This is part 5 in a five part series on fundraising. Topics covered include "fundraising is your job," "fundraising is a skill you learn," "your ability to fundraise determines your viability as a candidate," "you need to be willing to fundraise," and "tips on building a list."
I'm returning to this series after a short break to wrap up the final two posts. I often talk to candidates who are absolutely opposed to fundraising, and those four posts were aimed at convincing prospective candidates that if you want to run for office, you need to fundraise. And if you won't do it, you shouldn't be running.
Now, a more positive note. If you're still with me, I've got a few tips for how to fundraise effectively.
To start fundraising, you need to begin by building a list of prospective donors. This is a often challenge for candidates who decide to run and think their donations are going to come from big money PAC's and regular donors. When you're starting out, that's not the case. Those groups tend to bet on proven winners.
So you start your fundraising list with the same folks you start your campaign with - your close friends and family.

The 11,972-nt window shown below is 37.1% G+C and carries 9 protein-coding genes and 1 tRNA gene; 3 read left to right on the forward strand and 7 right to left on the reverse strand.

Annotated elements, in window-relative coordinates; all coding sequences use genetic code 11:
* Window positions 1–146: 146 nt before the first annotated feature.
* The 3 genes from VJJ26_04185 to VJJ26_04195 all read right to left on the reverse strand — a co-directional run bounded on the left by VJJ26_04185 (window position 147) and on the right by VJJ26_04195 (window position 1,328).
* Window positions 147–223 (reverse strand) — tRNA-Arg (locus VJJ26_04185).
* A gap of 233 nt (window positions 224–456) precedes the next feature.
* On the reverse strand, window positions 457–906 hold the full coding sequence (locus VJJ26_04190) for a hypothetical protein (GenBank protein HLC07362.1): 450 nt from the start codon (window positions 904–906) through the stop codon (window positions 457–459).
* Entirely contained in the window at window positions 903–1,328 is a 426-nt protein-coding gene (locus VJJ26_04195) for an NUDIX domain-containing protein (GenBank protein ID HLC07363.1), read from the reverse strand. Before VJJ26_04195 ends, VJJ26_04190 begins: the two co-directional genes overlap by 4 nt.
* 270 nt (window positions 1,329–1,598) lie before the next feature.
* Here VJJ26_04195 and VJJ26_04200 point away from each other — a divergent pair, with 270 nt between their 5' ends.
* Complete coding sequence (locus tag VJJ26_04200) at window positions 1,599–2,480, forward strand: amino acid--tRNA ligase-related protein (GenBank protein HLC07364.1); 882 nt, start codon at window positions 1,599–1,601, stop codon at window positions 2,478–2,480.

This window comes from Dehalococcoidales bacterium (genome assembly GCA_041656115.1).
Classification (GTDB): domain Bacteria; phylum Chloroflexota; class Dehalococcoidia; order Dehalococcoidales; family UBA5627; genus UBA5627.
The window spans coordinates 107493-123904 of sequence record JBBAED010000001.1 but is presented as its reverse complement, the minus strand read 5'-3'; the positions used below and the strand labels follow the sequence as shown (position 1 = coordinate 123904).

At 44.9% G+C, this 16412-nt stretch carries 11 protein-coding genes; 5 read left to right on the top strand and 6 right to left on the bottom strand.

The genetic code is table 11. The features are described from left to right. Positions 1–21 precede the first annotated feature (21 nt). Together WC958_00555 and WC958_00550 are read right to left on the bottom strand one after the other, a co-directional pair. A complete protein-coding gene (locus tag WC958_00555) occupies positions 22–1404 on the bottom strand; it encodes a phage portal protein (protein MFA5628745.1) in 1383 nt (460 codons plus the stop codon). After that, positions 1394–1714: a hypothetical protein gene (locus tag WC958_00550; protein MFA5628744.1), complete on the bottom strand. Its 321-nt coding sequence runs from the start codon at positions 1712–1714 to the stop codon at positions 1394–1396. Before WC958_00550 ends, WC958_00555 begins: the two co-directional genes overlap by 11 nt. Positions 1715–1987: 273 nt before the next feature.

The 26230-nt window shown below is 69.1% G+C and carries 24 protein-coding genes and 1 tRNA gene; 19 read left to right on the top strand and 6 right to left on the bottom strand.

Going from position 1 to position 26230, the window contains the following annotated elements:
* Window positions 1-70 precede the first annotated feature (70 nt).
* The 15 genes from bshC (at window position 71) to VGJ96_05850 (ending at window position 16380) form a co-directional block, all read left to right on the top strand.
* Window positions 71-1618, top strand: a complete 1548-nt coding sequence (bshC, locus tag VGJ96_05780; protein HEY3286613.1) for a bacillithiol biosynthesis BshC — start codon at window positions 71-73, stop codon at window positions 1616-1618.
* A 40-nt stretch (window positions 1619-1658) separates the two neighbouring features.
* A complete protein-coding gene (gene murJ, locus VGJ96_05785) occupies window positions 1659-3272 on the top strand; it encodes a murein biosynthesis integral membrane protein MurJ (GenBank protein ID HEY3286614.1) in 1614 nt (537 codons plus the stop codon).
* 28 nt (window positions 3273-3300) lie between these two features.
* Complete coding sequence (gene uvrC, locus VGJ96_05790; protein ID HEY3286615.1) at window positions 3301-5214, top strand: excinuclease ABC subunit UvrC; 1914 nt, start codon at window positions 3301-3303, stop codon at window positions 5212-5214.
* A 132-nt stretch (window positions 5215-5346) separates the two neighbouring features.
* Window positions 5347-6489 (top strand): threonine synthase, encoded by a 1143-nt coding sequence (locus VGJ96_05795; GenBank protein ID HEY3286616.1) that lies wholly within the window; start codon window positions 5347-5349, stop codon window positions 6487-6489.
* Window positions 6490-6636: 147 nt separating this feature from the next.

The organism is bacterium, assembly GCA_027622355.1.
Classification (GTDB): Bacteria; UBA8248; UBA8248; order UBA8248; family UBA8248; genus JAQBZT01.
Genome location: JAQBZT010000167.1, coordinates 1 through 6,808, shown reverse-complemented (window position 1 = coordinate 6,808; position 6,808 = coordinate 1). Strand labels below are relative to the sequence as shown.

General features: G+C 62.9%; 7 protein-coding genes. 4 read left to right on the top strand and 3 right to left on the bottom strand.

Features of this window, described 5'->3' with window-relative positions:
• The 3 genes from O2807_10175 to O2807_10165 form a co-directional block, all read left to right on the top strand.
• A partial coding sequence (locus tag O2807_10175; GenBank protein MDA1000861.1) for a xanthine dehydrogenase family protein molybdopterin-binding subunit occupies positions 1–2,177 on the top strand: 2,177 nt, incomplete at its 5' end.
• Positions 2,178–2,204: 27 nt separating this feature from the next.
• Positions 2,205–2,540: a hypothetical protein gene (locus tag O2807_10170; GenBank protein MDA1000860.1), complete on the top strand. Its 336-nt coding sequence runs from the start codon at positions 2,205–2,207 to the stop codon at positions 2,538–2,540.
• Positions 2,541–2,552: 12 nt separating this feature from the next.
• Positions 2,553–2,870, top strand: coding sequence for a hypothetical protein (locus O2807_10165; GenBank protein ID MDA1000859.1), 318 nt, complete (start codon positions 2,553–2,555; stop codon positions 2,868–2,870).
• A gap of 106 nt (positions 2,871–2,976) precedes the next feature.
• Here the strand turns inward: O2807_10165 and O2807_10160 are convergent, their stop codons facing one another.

Sit down and put an organized list together. If you need a template in excel, feel free to contact me and I'll send one. But you might also consider using software that will help you organize you donors - there are a number of businesses out there that provide donor management software, and again you can contact me and I'd be happy to share some of my favorites with you.
Take a morning and plan to spend a few hours working on the list. Get your spouse and a friend or co-worker who has a lot of connections in the community to help you with it. Add your contacts from you phone and email, or any other place you store contacts. Look through you Facebook and LinkedIn contact lists to add more names. You should have well over 100 names at this point - and if you don't, you're not trying hard enough.
Once you get that list together start asking other groups if you can borrow or rent lists. Where do you find those?
- County or state parties
- Former candidates who have run in your area
- Business associates who know a lot of people
Those are the easiest places to start. One trick to getting more names is to also ask each person you talk to if he can recommend a half dozen people who might be willing to donate.
Once you have your initial list compiled and organized, it's time to start calling. We'll get more into that in the next post this week.
If you would like to get more campaign tips, you can check out "Running for Office" magazine, subscribe to the blog or connect with me on twitter or LinkedIn. You can also get an campaign tips emailed to you once a week by signing up to to the right of this post.